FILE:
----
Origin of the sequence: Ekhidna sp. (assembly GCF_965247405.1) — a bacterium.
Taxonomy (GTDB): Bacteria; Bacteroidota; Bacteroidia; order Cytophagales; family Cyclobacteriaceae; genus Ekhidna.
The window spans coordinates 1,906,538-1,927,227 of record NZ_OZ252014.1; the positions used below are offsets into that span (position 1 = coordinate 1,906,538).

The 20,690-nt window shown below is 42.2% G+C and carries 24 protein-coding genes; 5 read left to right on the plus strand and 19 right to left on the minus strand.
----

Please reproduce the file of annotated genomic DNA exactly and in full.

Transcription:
Origin of the sequence: Ekhidna sp. (assembly GCF_965247405.1) — a bacterium.
Taxonomy (GTDB): Bacteria; Bacteroidota; Bacteroidia; order Cytophagales; family Cyclobacteriaceae; genus Ekhidna.
The window spans coordinates 1,906,538-1,927,227 of record NZ_OZ252014.1; the positions used below are offsets into that span (position 1 = coordinate 1,906,538).

The 20,690-nt window shown below is 42.2% G+C and carries 24 protein-coding genes; 5 read left to right on the plus strand and 19 right to left on the minus strand.